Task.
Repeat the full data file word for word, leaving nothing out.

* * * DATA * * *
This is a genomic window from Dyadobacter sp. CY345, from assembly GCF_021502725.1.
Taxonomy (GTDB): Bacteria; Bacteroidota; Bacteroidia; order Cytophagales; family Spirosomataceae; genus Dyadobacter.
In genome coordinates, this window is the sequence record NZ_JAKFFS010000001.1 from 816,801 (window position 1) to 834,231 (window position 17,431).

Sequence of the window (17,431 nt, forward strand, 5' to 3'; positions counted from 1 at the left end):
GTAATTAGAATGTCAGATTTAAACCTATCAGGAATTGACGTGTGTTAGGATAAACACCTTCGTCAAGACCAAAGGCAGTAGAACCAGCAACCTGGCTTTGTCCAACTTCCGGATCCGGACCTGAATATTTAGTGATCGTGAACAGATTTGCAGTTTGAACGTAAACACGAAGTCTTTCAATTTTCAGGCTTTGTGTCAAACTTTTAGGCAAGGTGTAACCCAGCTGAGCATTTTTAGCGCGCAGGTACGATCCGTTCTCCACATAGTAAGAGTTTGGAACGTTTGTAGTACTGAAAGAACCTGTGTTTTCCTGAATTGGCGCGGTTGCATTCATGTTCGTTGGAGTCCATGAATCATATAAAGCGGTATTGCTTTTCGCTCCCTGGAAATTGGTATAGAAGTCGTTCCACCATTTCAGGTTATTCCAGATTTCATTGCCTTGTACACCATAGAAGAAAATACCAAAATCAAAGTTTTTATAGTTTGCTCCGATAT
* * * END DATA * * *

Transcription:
This is a genomic window from Dyadobacter sp. CY345, from assembly GCF_021502725.1.
Taxonomy (GTDB): Bacteria; Bacteroidota; Bacteroidia; order Cytophagales; family Spirosomataceae; genus Dyadobacter.
In genome coordinates, this window is the sequence record NZ_JAKFFS010000001.1 from 816,801 (window position 1) to 834,231 (window position 17,431).

Sequence of the window (17,431 nt, forward strand, 5' to 3'; positions counted from 1 at the left end):
GTAATTAGAATGTCAGATTTAAACCTATCAGGAATTGACGTGTGTTAGGATAAACACCTTCGTCAAGACCAAAGGCAGTAGAACCAGCAACCTGGCTTTGTCCAACTTCCGGATCCGGACCTGAATATTTAGTGATCGTGAACAGATTTGCAGTTTGAACGTAAACACGAAGTCTTTCAATTTTCAGGCTTTGTGTCAAACTTTTAGGCAAGGTGTAACCCAGCTGAGCATTTTTAGCGCGCAGGTACGATCCGTTCTCCACATAGTAAGAGTTTGGAACGTTTGTAGTACTGAAAGAACCTGTGTTTTCCTGAATTGGCGCGGTTGCATTCATGTTCGTTGGAGTCCATGAATCATATAAAGCGGTATTGCTTTTCGCTCCCTGGAAATTGGTATAGAAGTCGTTCCACCATTTCAGGTTATTCCAGATTTCATTGCCTTGTACACCATAGAAGAAAATACCAAAATCAAAGTTTTTATAGTTTGCTCCGATAT